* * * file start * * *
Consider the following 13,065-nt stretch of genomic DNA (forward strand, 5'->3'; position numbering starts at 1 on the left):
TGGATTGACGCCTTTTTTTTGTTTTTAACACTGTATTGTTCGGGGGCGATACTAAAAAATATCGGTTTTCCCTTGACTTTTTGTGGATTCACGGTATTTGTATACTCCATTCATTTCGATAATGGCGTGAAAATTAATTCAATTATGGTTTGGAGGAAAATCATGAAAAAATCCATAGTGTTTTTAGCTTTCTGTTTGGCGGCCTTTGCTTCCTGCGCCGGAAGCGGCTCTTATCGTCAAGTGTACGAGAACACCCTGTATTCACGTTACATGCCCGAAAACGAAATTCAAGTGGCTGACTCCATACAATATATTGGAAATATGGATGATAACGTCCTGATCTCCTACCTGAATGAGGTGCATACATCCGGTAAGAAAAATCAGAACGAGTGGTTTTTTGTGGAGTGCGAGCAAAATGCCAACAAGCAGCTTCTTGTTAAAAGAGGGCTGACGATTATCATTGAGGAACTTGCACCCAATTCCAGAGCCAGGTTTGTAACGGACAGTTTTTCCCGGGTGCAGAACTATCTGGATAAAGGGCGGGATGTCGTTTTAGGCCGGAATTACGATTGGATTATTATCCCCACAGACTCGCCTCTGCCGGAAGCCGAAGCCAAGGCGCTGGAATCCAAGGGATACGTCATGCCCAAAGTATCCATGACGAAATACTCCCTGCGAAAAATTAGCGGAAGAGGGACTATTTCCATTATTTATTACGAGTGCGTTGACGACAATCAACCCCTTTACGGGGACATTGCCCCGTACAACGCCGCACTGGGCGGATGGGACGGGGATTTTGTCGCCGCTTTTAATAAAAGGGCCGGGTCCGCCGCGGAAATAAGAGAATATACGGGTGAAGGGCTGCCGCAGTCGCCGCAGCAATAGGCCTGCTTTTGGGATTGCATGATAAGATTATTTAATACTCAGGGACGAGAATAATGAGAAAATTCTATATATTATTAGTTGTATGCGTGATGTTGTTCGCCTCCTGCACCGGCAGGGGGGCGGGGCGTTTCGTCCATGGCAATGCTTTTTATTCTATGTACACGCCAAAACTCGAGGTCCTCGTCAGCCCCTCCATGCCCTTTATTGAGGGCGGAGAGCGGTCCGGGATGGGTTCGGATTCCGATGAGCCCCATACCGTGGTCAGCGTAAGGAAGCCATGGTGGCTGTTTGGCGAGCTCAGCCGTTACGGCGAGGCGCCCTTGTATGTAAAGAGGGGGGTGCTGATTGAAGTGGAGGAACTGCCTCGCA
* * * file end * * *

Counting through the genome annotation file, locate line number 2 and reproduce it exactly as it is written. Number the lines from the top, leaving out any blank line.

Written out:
TGGATTGACGCCTTTTTTTTGTTTTTAACACTGTATTGTTCGGGGGCGATACTAAAAAATATCGGTTTTCCCTTGACTTTTTGTGGATTCACGGTATTTGTATACTCCATTCATTTCGATAATGGCGTGAAAATTAATTCAATTATGGTTTGGAGGAAAATCATGAAAAAATCCATAGTGTTTTTAGCTTTCTGTTTGGCGGCCTTTGCTTCCTGCGCCGGAAGCGGCTCTTATCGTCAAGTGTACGAGAACACCCTGTATTCACGTTACATGCCCGAAAACGAAATTCAAGTGGCTGACTCCATACAATATATTGGAAATATGGATGATAACGTCCTGATCTCCTACCTGAATGAGGTGCATACATCCGGTAAGAAAAATCAGAACGAGTGGTTTTTTGTGGAGTGCGAGCAAAATGCCAACAAGCAGCTTCTTGTTAAAAGAGGGCTGACGATTATCATTGAGGAACTTGCACCCAATTCCAGAGCCAGGTTTGTAACGGACAGTTTTTCCCGGGTGCAGAACTATCTGGATAAAGGGCGGGATGTCGTTTTAGGCCGGAATTACGATTGGATTATTATCCCCACAGACTCGCCTCTGCCGGAAGCCGAAGCCAAGGCGCTGGAATCCAAGGGATACGTCATGCCCAAAGTATCCATGACGAAATACTCCCTGCGAAAAATTAGCGGAAGAGGGACTATTTCCATTATTTATTACGAGTGCGTTGACGACAATCAACCCCTTTACGGGGACATTGCCCCGTACAACGCCGCACTGGGCGGATGGGACGGGGATTTTGTCGCCGCTTTTAATAAAAGGGCCGGGTCCGCCGCGGAAATAAGAGAATATACGGGTGAAGGGCTGCCGCAGTCGCCGCAGCAATAGGCCTGCTTTTGGGATTGCATGATAAGATTATTTAATACTCAGGGACGAGAATAATGAGAAAATTCTATATATTATTAGTTGTATGCGTGATGTTGTTCGCCTCCTGCACCGGCAGGGGGGCGGGGCGTTTCGTCCATGGCAATGCTTTTTATTCTATGTACACGCCAAAACTCGAGGTCCTCGTCAGCCCCTCCATGCCCTTTATTGAGGGCGGAGAGCGGTCCGGGATGGGTTCGGATTCCGATGAGCCCCATACCGTGGTCAGCGTAAGGAAGCCATGGTGGCTGTTTGGCGAGCTCAGCCGTTACGGCGAGGCGCCCTTGTATGTAAAGAGGGGGGTGCTGATTGAAGTGGAGGAACTGCCTCGCA